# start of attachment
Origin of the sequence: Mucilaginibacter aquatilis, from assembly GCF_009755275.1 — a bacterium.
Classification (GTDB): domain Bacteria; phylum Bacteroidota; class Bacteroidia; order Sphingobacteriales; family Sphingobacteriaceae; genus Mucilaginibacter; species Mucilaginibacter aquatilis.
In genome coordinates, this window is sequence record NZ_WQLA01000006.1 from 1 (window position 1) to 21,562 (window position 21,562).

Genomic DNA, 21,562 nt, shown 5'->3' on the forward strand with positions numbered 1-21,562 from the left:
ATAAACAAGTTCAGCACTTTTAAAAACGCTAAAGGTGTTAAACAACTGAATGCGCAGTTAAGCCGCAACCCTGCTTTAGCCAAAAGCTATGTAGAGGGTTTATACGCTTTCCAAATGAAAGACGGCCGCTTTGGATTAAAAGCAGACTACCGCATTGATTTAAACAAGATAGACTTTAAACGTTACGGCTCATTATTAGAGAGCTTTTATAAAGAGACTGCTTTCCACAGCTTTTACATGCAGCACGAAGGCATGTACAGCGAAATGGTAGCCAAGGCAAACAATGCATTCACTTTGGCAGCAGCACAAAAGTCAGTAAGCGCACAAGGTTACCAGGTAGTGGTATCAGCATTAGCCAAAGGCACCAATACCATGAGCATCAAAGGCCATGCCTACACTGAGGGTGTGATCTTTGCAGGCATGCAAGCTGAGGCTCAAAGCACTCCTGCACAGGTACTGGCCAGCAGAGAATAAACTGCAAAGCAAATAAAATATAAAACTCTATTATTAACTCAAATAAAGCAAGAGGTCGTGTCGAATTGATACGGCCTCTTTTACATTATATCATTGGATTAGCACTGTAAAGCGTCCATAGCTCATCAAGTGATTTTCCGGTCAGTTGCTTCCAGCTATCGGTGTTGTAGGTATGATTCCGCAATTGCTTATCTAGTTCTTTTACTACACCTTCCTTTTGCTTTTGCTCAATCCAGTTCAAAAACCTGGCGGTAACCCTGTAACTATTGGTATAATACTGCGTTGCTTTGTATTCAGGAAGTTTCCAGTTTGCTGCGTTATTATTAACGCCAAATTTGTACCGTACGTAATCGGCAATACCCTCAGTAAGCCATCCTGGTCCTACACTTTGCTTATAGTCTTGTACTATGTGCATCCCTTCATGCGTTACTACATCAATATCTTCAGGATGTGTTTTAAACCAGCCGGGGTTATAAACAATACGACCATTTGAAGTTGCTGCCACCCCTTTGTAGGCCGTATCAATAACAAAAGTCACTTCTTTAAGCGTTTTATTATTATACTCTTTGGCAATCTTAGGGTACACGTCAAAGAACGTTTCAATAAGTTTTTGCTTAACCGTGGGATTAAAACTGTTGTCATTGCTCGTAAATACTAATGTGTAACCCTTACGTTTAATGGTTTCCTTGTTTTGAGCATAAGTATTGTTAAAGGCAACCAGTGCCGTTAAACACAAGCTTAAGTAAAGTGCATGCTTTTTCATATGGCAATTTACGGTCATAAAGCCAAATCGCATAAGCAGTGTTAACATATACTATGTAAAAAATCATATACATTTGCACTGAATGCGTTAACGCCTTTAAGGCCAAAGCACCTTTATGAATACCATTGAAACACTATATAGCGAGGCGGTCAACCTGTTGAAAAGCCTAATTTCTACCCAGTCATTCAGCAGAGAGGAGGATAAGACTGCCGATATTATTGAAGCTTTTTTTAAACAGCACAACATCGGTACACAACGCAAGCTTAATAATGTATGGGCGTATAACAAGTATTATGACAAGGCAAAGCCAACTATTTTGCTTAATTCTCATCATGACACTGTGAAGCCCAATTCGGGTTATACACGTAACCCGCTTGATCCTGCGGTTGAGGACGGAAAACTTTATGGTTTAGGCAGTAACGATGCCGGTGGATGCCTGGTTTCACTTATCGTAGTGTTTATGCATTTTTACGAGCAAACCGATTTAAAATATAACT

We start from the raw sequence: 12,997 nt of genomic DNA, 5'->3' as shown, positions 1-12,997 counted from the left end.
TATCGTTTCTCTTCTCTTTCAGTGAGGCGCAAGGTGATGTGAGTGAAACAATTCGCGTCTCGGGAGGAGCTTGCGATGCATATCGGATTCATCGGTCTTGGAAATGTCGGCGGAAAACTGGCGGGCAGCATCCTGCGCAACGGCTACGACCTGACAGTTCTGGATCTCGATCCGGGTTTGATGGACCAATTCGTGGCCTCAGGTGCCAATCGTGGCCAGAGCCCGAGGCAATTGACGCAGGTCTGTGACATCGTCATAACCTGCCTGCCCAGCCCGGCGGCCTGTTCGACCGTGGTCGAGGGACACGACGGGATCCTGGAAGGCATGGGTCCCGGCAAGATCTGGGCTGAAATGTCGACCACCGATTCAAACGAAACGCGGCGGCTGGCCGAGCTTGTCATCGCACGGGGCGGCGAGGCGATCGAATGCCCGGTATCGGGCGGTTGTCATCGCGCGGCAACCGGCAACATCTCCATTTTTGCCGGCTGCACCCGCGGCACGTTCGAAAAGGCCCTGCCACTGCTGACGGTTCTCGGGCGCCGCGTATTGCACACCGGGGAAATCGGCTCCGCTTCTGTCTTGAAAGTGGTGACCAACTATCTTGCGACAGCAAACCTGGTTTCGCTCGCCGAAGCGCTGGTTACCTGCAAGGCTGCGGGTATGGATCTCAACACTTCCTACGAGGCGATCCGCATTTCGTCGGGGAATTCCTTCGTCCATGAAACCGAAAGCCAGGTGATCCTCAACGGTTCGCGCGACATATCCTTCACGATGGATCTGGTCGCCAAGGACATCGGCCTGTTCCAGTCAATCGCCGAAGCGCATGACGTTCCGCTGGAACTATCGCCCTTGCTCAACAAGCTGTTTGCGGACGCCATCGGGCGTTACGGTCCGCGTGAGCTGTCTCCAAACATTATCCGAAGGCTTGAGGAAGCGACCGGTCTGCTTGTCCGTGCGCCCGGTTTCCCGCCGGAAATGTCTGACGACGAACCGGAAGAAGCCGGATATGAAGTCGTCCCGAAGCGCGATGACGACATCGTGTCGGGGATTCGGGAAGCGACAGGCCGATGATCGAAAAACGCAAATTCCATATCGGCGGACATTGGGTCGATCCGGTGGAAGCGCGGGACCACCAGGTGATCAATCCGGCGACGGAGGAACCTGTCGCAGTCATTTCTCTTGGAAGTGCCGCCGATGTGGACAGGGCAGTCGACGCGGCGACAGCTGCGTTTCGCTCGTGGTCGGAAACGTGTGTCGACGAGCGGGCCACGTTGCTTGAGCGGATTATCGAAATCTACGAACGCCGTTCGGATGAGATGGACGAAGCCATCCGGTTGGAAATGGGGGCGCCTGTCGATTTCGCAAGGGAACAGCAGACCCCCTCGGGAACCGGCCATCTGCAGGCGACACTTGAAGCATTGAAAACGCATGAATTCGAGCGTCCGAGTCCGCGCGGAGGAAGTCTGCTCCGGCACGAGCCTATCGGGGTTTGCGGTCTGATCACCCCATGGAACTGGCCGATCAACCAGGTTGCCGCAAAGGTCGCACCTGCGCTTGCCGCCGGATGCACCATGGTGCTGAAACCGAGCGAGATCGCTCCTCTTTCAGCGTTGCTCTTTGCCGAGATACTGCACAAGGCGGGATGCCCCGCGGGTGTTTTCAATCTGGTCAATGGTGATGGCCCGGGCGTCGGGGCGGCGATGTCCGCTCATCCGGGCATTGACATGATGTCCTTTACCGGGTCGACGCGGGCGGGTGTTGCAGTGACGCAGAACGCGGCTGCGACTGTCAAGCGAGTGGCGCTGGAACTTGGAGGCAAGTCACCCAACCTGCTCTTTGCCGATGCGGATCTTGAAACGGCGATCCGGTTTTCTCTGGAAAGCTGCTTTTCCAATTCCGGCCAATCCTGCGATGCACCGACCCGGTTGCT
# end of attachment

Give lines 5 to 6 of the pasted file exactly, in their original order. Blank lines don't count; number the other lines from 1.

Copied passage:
ATAAACAAGTTCAGCACTTTTAAAAACGCTAAAGGTGTTAAACAACTGAATGCGCAGTTAAGCCGCAACCCTGCTTTAGCCAAAAGCTATGTAGAGGGTTTATACGCTTTCCAAATGAAAGACGGCCGCTTTGGATTAAAAGCAGACTACCGCATTGATTTAAACAAGATAGACTTTAAACGTTACGGCTCATTATTAGAGAGCTTTTATAAAGAGACTGCTTTCCACAGCTTTTACATGCAGCACGAAGGCATGTACAGCGAAATGGTAGCCAAGGCAAACAATGCATTCACTTTGGCAGCAGCACAAAAGTCAGTAAGCGCACAAGGTTACCAGGTAGTGGTATCAGCATTAGCCAAAGGCACCAATACCATGAGCATCAAAGGCCATGCCTACACTGAGGGTGTGATCTTTGCAGGCATGCAAGCTGAGGCTCAAAGCACTCCTGCACAGGTACTGGCCAGCAGAGAATAAACTGCAAAGCAAATAAAATATAAAACTCTATTATTAACTCAAATAAAGCAAGAGGTCGTGTCGAATTGATACGGCCTCTTTTACATTATATCATTGGATTAGCACTGTAAAGCGTCCATAGCTCATCAAGTGATTTTCCGGTCAGTTGCTTCCAGCTATCGGTGTTGTAGGTATGATTCCGCAATTGCTTATCTAGTTCTTTTACTACACCTTCCTTTTGCTTTTGCTCAATCCAGTTCAAAAACCTGGCGGTAACCCTGTAACTATTGGTATAATACTGCGTTGCTTTGTATTCAGGAAGTTTCCAGTTTGCTGCGTTATTATTAACGCCAAATTTGTACCGTACGTAATCGGCAATACCCTCAGTAAGCCATCCTGGTCCTACACTTTGCTTATAGTCTTGTACTATGTGCATCCCTTCATGCGTTACTACATCAATATCTTCAGGATGTGTTTTAAACCAGCCGGGGTTATAAACAATACGACCATTTGAAGTTGCTGCCACCCCTTTGTAGGCCGTATCAATAACAAAAGTCACTTCTTTAAGCGTTTTATTATTATACTCTTTGGCAATCTTAGGGTACACGTCAAAGAACGTTTCAATAAGTTTTTGCTTAACCGTGGGATTAAAACTGTTGTCATTGCTCGTAAATACTAATGTGTAACCCTTACGTTTAATGGTTTCCTTGTTTTGAGCATAAGTATTGTTAAAGGCAACCAGTGCCGTTAAACACAAGCTTAAGTAAAGTGCATGCTTTTTCATATGGCAATTTACGGTCATAAAGCCAAATCGCATAAGCAGTGTTAACATATACTATGTAAAAAATCATATACATTTGCACTGAATGCGTTAACGCCTTTAAGGCCAAAGCACCTTTATGAATACCATTGAAACACTATATAGCGAGGCGGTCAACCTGTTGAAAAGCCTAATTTCTACCCAGTCATTCAGCAGAGAGGAGGATAAGACTGCCGATATTATTGAAGCTTTTTTTAAACAGCACAACATCGGTACACAACGCAAGCTTAATAATGTATGGGCGTATAACAAGTATTATGACAAGGCAAAGCCAACTATTTTGCTTAATTCTCATCATGACACTGTGAAGCCCAATTCGGGTTATACACGTAACCCGCTTGATCCTGCGGTTGAGGACGGAAAACTTTATGGTTTAGGCAGTAACGATGCCGGTGGATGCCTGGTTTCACTTATCGTAGTGTTTATGCATTTTTACGAGCAAACCGATTTAAAATATAACT

We start from the raw sequence: 12,997 nt of genomic DNA, 5'->3' as shown, positions 1-12,997 counted from the left end.